What is FIST, you may ask? It is a system for fitting a rider to a triathlon bike, devised by Dan Empfield at Slowtwitch.com – you can read more about the key principles here: http://www.slowtwitch.com/Bike_Fit/index.html
Anyway, I was fit on my triathlon bike roughly four years ago by an upscale bike store in central/West Toronto. Four years ago, I was a lean/mean machine, weighing almost 10 lbs lighter, with greater flexibility – of course, with age, you lose a lot of the fitness, leanness, and flexibility. This has a direct impact on the comfort level and efficiency on your bicycle. In addition, triathletes are usually put in a very, very specific racing position to take advantage of aerodynamics in non-drafting courses. Throughout the years, physiological changes may make what used to be a good bike fit become disadvantageous.
In fact, the positioning got so bad that I was having severe cramping and soreness in my back, neck, and lats, and, also, I developed a serious case of folliculitis, in a place that is not very convenient (read: saddle sores). My passion for cycling had decreased even more, which I thought was impossible, as I never liked cycling to begin with (it IS a necessary evil of triathlon).
I had several options when deciding on my next bike fit – should I go with a practitioner who believed in the Serrotta method, or a road cycling expert who fits a rider based on his/her own years of experience? Both has its pros and cons. However, as I mentioned before, triathletes usually require a very specific racing position — so why wouldn’t I opt for specificity and find a bike fitter who understands the demands of a triathlete? Enter Rick Choy – he’s finished dozens of Ironman races, and is FIST certified (Dan Empfield is a triathlete too).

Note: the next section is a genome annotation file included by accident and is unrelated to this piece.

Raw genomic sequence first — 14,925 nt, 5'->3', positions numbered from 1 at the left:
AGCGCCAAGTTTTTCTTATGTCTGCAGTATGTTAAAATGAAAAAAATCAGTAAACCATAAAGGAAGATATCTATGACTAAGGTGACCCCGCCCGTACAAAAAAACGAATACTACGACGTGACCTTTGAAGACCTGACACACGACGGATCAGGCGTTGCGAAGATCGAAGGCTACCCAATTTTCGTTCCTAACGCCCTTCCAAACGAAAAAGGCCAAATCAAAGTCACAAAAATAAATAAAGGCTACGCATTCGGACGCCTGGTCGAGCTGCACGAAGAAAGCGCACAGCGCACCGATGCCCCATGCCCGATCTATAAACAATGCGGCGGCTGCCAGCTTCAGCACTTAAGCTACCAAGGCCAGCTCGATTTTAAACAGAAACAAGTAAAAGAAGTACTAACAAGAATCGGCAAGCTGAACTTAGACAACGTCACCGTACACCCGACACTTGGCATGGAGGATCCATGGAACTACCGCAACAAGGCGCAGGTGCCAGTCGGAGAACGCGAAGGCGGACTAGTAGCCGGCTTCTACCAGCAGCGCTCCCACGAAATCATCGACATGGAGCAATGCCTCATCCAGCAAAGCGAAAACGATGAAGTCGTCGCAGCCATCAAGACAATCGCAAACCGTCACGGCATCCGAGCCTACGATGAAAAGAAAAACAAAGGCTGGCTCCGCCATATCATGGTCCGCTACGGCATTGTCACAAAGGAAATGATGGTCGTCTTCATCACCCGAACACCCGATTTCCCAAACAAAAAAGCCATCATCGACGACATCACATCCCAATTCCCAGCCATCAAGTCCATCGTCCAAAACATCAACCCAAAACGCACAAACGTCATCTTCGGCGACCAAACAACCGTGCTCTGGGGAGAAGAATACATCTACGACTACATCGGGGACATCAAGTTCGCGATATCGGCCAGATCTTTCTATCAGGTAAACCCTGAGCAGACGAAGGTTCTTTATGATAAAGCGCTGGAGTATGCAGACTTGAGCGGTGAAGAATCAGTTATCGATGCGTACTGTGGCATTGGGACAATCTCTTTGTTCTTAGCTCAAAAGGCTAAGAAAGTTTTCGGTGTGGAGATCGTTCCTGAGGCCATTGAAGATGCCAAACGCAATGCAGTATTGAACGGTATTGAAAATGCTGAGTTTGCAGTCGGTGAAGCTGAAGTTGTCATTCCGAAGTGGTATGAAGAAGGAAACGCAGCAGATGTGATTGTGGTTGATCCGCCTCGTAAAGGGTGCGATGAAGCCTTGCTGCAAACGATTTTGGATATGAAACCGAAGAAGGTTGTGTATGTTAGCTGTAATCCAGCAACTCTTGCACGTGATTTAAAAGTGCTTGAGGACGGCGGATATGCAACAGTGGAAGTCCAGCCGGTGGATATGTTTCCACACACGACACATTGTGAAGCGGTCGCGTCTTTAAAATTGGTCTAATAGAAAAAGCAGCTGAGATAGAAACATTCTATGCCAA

We made several adjustments. He took the time to adjust my cleat positioning. We replaced the saddle. We repositioned every part of the bike ever so slightly to accomodate my changes in body composition (read: beer gut, haha). We took some power readings. We did further adjustments, very miniscule ones, just to dial in the position.
So far I have noticed a day-and-night difference in comfort levels. It used to be so bad that I couldn’t get into the aero position for more than 8 minutes at a time when I’m hooked up to the trainer. I ended up doing 45 minutes straight in the aero position. The chafing and abrasion in the lower half of my body seemed to go away.
Only time will tell whether the fit will really allow me to perform better, but I can safely say that I am definitely enjoying cycling a bit more these days! I have to credit Rick for being so knowledgeable and experienced, and also for being so patient with my questions. He is definitely one that is open to discussing things, to see different points of view.